The U.S. Supreme Court appears poised to reverse Roe vs. Wade, the decision that struck down many state abortion laws, according to a draft opinion that was leaked earlier this month.

Florida recently passed a new law that bans all abortions after 15 weeks of pregnancy in anticipation that the high court would uphold a similar law enacted by Mississippi.

But the release of the draft opinion has led some anti-abortion leaders to advocate that Florida go further. Some have advocated for a measure that would block abortions after six weeks, or when a fetal heartbeat can be detected.

Asked and (sometimes) answered — 

Memorial Day is just around the corner, and the official start of summer is underway. But the days aren’t going to be lazy anytime soon for vendors planning on responding to the request for information (RFI) published May 6 by the Agency for Health Care Administration regarding Florida’s multi-billion dollar Medicaid managed care contracts. Responses are due by 5 p.m. on June 3.

To that end, AHCA provided answers to some of the 19 questions interested parties and health plans had timely submitted to the state regarding the RFI. 

The agency said it “prefers” responses to have a minimum 11-point font and that it will not accept Adobe files. And, AHCA said, responding to the RFI doesn’t get vendors extra credit points that can be applied to their responses to the statewide Medicaid Managed Care re-procurement.

Submit a Word doc at your peril. Stock image via Adobe.

But not all questions sent to the state were answered. And sometimes AHCA’s responses didn’t answer the questions that were asked.

AHCA would not say whether it would be “reviewing” the performance bond contracts or whether it would be providing “transparency” into how administrative load costs are determined, which were from questions submitted by Molina Healthcare.

AHCA said the questions did “not address the subject matter” of the request for information and that they “will not be answered.”

The agency avoided directly answering some of the other questions.

Simply Healthcare Plans, Inc., for instance, said it was aware responses to the request for information were public record. The health plan asked AHCA about the timing of the release of the information. It wanted to know whether the agency would release the responses to the RFI prior to the upcoming procurement of the Statewide Medicaid Managed Care (SMMC) Program, or release responses after the reprocurement is finalized.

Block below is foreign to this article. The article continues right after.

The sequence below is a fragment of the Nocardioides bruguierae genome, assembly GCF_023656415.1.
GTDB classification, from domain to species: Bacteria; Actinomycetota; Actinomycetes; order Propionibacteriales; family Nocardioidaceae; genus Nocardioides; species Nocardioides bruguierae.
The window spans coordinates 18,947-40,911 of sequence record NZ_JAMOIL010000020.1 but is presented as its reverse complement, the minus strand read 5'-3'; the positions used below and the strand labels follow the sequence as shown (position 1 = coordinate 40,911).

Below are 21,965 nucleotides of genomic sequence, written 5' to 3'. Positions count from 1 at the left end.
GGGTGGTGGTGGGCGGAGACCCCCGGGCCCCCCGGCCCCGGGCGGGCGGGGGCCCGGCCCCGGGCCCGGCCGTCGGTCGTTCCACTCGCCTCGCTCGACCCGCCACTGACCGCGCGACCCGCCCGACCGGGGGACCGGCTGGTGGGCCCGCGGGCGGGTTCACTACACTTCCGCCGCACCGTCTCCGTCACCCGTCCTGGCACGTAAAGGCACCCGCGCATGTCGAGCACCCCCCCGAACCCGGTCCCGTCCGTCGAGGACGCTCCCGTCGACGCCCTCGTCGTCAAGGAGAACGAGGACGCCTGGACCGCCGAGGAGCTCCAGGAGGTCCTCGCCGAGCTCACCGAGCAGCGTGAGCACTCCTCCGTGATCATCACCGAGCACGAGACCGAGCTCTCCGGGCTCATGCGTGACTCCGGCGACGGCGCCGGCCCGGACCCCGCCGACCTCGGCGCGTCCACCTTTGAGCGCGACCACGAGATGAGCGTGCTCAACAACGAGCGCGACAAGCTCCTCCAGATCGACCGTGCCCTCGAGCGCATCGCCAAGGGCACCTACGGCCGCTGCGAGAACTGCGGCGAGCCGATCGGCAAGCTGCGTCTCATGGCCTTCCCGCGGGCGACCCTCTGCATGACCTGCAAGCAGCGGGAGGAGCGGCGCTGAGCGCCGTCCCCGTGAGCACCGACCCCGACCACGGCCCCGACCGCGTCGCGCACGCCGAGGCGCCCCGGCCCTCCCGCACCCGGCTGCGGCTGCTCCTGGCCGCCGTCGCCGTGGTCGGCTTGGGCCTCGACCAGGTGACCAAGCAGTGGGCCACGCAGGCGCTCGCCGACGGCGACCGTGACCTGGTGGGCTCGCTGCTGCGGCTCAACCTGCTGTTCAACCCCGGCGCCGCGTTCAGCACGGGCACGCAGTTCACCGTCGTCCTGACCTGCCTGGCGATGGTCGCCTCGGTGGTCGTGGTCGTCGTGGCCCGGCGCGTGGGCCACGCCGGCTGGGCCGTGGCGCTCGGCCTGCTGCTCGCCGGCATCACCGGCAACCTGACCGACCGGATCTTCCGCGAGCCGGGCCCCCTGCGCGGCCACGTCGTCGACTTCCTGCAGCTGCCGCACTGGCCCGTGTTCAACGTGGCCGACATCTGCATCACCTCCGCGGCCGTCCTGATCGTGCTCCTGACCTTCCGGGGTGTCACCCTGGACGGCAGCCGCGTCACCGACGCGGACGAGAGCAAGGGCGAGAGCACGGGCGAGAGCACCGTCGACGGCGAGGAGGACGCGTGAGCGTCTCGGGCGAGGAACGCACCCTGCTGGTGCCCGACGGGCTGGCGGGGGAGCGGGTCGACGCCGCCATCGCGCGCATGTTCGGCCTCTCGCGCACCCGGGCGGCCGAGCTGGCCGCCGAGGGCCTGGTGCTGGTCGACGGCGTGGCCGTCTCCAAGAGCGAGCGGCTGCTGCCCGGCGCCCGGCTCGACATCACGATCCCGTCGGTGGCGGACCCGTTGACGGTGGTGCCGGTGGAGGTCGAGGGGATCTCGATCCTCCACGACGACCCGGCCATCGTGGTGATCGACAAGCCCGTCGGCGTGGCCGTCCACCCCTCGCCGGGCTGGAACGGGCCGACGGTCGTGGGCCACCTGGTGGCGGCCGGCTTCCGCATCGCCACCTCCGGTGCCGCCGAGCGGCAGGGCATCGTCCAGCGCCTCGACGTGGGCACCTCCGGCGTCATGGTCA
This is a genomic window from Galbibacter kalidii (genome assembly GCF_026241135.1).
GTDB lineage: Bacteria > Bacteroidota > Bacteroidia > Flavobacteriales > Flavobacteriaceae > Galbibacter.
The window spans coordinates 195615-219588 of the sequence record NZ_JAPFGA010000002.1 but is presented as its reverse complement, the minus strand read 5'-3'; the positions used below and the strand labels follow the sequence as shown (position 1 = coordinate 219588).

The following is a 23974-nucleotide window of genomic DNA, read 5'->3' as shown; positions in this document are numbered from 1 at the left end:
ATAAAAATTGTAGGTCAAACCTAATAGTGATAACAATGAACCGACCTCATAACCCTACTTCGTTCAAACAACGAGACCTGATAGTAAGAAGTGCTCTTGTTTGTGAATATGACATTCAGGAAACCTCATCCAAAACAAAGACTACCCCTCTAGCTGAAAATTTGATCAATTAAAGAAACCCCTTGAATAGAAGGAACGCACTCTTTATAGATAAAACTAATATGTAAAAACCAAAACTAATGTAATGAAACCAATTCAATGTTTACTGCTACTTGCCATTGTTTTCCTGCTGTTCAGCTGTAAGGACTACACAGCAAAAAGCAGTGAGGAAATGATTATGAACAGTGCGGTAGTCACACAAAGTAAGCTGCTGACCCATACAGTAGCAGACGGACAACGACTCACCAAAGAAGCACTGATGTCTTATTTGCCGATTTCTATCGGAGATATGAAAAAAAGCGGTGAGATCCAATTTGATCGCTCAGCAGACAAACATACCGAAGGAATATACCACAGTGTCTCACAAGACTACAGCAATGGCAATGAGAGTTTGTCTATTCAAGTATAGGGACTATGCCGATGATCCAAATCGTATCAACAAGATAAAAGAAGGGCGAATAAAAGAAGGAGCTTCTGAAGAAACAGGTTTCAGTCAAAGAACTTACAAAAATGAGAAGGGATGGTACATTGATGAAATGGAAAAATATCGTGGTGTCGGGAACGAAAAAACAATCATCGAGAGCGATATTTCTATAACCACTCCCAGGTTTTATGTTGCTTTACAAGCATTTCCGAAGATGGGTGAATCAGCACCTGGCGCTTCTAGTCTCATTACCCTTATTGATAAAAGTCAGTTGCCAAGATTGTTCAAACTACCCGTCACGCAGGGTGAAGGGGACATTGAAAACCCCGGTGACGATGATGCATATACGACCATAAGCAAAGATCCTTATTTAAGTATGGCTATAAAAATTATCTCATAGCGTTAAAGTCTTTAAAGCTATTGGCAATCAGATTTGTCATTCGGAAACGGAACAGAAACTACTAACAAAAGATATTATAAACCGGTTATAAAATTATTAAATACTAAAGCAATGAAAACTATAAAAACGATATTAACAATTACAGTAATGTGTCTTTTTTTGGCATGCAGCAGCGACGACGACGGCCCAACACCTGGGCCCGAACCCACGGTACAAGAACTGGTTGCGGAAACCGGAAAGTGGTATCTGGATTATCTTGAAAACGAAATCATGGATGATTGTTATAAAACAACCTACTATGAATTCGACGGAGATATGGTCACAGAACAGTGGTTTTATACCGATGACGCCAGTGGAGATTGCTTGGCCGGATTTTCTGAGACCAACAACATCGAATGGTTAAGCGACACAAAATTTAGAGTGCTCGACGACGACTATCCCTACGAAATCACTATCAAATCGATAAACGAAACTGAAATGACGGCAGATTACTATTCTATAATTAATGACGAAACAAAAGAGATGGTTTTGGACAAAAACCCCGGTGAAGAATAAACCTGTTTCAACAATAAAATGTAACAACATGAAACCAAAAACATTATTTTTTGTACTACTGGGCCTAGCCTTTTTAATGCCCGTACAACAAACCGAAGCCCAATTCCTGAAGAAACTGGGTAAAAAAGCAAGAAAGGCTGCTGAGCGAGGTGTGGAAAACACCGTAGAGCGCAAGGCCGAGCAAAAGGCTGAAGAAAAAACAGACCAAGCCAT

AHCA didn’t answer the question, responding instead, that “all RFI responses will be subject to public records request, in accordance with Chapter 119, Florida Statutes.” It then referred to RFI for additional details. 

West Cocoa Pharmacy and Compounding asked AHCA whether it was “taking comments from the general public, providers and recipients“ on the RFI.

AHCA responded, “Yes, all providers, or interested providers, are welcome to reply.”

— Storm ready —

The statewide association that represents Florida’s nursing homes says it is helping nursing homes get ready for the looming hurricane season, a topic that has caused wrangling in the past between state regulators and the industry.

The Florida Health Care Association announced Friday that it recently hosted a hurricane preparedness webinar between its members, as well as the Agency for Health Care Administration and the Department of Health. The association also stated that nursing homes have reviewed their emergency plans, checked all their generators, restocked emergency supplies and developed plans to respond to power outages.

“Since we’re in the most hurricane-prone state, our nursing centers train and prepare throughout the year for hurricane season,” said Emmett Reed, CEO of the Florida Health Care Association in a statement. “The training and tools we offer to our members help ensure that nursing center residents and staff are ready for a disaster at any time.”

FHCA head Emmett Reed.

Twelve residents died in 2017 after a Hollywood nursing home lost power and could not run its air conditioning due to Hurricane Irma. A study released last November by a team of national health researchers found that there was an increase in mortality odds at Florida nursing homes following Hurricane Irma.

The state responded to the deaths by instituting mandatory rules for nursing homes that required either generators or access to generators. While emergency rules pushed by then-Gov. Rick Scott drew some legal challenges, the industry and the state reached an agreement on a state law that was adopted in 2018.

AHCA currently reports that 99.6% of assisted living facilities and 99% of nursing homes are in compliance with rules regarding generators and emergency power plans. FHCA says there is an emergency reporting system in place that keeps track of nursing homes’ needs and that providers have worked on emergency plans with local authorities regarding power in case there is an outage.


The Board of Pharmacy proposes amending Rule 64B16-26.1032 to update its application forms. More here

The Board of Orthotists and Prosthetists proposes developing an amendment for Rule 64B14-5.002 for continuing education requirements and mandatory courses. More here.

The Board of Orthotists and Prosthetists proposes developing an amendment for Rule 64B14-7.001 to clarify definitions regarding its standard of practice. More here